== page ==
Fall season is also a season in which deer are more active due to their mating season, and likely to be on the roads or crossing, so you will need to pay special attention to wildlife as you drive. Reflection on the side of the road may be an animal’s eyes, so be careful when driving, and slow down in wooded areas or driving by forests. Look to the side of the road every few seconds to make sure that you do not miss an animal trying to cross. If you do see animals around, try to slow down, but remember never to swerve to avoid hitting one, as this can be even more hazardous and cause an accident.

Adapt To Changing Weather 

Fall weather tends to be rougher, as we are in a transitional season between summer and winter, so we can expect fog, darkness and even snow or rain. There is a need to check the forecast of the area you are heading into, and make sure to stay updated the day of, as well. Mountain driving can be especially hazardous, as the rainy weather up there can quickly turn to sleet or snow, causing black ice.

Double your following distance in fog, and don’t forget to use your low beam lights. Remember that high beam lights in fog will reflect the light back to your eyes, and can lead to visibility issues. The sun glare is worse in fall as well due to the sun being closer to the horizon, so try to carry polarized sunglasses and keep your windshield clean.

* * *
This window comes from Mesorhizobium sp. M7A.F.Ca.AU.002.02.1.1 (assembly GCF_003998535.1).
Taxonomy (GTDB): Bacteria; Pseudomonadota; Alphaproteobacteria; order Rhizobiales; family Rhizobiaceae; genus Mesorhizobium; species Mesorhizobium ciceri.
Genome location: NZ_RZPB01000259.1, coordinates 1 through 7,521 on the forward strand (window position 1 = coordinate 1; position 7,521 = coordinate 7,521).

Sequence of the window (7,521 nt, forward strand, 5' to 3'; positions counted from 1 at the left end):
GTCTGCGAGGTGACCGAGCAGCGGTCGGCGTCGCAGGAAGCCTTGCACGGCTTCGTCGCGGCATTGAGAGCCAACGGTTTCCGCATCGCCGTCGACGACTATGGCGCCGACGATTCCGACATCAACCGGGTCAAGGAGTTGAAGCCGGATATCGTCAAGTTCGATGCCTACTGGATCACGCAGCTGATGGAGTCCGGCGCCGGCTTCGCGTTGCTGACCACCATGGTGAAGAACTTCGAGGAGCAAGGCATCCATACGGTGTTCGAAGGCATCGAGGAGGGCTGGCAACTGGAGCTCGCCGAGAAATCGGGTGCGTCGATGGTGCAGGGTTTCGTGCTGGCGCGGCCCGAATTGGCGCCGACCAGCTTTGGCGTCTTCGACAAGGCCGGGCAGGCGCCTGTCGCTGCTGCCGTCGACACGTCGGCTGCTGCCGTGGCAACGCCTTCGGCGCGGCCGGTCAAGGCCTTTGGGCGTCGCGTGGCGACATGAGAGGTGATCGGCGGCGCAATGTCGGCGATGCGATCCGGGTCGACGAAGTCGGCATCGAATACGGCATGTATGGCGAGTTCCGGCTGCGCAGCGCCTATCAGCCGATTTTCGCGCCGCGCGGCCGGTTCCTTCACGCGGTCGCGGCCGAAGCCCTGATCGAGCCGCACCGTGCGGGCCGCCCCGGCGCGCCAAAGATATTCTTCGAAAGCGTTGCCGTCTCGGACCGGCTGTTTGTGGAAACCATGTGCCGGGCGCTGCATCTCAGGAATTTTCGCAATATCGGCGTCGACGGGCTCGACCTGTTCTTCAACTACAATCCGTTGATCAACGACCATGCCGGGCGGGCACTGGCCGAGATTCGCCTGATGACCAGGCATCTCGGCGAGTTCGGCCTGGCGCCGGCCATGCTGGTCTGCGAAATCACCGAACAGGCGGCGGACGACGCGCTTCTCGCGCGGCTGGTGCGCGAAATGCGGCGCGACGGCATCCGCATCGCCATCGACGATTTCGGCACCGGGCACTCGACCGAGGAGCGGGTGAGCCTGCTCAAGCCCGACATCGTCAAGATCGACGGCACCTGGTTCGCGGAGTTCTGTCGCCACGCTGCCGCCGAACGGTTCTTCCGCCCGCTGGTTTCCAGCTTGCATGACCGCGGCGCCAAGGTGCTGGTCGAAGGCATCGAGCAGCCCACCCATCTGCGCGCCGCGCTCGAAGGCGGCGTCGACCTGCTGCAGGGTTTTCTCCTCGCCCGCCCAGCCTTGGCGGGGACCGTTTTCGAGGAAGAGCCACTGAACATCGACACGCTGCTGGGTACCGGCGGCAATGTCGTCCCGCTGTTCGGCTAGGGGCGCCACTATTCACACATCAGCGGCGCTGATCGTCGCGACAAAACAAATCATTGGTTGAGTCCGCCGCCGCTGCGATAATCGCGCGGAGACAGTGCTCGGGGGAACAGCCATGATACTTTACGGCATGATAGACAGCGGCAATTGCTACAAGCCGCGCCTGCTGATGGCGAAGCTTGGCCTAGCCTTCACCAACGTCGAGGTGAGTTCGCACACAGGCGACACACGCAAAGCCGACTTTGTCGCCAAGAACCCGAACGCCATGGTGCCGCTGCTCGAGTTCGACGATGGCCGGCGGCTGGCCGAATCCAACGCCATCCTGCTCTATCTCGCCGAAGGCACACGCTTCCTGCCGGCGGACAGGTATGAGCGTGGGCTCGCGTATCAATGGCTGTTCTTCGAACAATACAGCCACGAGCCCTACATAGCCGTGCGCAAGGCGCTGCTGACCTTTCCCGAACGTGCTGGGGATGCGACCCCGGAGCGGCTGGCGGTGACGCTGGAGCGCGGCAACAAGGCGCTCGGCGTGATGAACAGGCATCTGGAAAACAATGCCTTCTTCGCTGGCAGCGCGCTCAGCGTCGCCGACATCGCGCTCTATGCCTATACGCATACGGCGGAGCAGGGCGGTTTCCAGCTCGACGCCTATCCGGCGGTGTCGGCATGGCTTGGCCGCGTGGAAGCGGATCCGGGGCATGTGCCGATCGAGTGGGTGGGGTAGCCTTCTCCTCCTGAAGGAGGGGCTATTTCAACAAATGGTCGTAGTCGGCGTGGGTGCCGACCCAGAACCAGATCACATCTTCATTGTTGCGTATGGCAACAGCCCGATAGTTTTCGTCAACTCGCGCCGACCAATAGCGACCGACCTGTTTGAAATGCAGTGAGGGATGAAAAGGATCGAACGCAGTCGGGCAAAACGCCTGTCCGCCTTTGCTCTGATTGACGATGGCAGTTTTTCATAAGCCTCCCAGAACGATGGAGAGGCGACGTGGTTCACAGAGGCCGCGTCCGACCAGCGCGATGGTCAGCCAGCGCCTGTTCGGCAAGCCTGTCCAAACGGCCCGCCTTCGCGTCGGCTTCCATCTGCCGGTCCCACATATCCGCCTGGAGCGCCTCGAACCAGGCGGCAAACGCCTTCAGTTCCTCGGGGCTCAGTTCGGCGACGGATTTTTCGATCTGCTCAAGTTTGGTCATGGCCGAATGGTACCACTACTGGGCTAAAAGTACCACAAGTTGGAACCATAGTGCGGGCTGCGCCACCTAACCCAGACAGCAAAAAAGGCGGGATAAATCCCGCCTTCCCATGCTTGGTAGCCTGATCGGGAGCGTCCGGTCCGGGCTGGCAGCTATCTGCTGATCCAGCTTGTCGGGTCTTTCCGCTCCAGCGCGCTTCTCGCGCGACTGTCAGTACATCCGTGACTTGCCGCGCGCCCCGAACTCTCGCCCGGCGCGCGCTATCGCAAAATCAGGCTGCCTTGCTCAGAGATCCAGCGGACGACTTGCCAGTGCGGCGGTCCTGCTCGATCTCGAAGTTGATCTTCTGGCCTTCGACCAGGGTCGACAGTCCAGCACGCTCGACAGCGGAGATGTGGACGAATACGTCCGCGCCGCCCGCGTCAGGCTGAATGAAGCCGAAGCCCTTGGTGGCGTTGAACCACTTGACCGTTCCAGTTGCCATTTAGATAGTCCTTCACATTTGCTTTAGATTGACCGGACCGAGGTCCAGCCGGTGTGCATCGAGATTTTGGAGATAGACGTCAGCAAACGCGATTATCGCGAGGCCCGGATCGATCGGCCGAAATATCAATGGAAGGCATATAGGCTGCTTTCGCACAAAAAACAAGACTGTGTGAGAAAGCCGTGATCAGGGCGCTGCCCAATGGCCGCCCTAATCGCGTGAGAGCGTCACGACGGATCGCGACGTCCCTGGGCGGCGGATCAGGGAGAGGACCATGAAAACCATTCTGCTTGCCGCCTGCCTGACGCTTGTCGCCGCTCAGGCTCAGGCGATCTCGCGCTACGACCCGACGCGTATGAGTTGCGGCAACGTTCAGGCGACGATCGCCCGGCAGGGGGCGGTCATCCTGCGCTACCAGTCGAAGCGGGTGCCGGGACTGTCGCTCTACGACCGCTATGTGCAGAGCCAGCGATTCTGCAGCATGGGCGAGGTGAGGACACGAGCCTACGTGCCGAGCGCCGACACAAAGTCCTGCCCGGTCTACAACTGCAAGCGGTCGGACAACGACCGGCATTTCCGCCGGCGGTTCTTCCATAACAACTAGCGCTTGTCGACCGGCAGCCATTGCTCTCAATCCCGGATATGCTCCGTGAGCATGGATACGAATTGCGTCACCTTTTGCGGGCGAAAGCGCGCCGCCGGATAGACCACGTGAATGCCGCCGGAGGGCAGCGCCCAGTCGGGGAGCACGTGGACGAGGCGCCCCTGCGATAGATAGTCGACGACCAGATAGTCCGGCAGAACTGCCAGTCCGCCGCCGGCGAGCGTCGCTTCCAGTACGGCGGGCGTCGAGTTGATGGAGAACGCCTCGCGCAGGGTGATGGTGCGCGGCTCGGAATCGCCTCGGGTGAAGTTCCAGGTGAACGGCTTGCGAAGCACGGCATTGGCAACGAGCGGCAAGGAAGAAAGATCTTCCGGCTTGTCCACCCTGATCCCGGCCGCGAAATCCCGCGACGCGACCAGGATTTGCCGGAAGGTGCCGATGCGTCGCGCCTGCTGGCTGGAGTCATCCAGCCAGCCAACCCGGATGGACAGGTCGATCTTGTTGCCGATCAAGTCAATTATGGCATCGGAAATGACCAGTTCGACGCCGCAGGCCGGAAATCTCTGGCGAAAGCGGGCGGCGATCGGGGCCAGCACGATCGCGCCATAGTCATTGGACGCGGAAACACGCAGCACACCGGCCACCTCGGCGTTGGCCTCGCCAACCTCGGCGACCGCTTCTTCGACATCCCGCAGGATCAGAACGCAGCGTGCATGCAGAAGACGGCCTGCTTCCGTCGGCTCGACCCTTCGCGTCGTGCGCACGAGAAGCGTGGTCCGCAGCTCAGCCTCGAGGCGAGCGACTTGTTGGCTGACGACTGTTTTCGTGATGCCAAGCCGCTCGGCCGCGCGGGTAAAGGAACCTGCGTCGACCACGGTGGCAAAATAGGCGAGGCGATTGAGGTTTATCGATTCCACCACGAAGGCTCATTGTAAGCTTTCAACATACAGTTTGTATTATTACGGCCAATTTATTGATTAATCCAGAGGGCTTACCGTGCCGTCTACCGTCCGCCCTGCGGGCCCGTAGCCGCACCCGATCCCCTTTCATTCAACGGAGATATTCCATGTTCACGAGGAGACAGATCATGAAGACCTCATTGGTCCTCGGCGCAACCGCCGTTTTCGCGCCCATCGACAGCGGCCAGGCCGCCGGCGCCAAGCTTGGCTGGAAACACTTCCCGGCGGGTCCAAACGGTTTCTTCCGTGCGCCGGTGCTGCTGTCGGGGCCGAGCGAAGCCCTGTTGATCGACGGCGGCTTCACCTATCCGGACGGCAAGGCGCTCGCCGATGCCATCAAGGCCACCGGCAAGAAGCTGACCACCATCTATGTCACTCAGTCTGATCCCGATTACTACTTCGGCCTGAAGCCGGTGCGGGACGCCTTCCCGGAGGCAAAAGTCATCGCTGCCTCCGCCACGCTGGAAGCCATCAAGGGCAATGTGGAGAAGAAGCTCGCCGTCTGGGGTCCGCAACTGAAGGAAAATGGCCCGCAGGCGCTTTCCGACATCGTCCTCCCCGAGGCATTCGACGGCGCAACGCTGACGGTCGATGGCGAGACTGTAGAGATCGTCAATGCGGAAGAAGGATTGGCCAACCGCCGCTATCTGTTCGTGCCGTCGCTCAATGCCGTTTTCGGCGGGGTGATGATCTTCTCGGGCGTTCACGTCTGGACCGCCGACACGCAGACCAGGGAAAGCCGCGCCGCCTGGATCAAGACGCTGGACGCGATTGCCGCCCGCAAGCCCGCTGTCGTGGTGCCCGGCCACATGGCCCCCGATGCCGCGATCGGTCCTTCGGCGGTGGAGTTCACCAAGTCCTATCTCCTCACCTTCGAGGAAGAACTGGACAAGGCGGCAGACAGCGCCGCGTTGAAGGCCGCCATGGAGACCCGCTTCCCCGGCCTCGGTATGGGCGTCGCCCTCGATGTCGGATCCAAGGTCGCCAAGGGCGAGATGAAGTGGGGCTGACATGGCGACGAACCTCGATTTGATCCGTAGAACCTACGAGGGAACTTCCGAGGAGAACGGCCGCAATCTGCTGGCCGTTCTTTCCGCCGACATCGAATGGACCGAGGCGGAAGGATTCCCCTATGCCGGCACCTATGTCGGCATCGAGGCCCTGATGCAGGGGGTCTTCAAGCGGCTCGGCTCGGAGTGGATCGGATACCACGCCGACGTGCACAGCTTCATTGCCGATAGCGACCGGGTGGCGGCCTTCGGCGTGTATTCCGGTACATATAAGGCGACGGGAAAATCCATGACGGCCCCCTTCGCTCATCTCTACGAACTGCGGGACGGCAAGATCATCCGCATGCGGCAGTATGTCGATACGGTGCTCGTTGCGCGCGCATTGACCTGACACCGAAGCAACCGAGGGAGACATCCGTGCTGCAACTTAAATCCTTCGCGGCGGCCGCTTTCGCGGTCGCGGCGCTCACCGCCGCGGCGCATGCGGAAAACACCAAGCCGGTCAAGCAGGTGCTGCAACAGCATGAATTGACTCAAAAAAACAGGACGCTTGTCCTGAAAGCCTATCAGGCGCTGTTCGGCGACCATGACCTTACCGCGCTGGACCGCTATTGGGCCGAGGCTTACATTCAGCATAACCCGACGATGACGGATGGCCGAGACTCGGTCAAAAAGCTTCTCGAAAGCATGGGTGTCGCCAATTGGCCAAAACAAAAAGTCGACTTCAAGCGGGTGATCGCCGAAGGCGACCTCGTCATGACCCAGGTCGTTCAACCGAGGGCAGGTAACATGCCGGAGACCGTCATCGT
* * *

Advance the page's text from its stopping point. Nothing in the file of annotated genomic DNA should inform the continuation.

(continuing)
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Fuel Efficiently 

Inflation is impacting earnings. We are still seeing relatively high fuel prices, which is further exasperated by limited freight availability this coming September and fall. We are seeing more trucks available than there is freight to move, as consumers are purchasing large goods at a lower rate than years before, causing limited freight availability, especially for dry van.

When you can, opt to use fuel surcharges and only load up on the amount you need for the load to be picked up and delivered. Avoid idle time as much as possible, and make sure that you are using other methods to stay cool or warm, depending on need. You can plug a fan in using a power inverter, keep your window open or using your auxiliary power unit, if you’ve got one.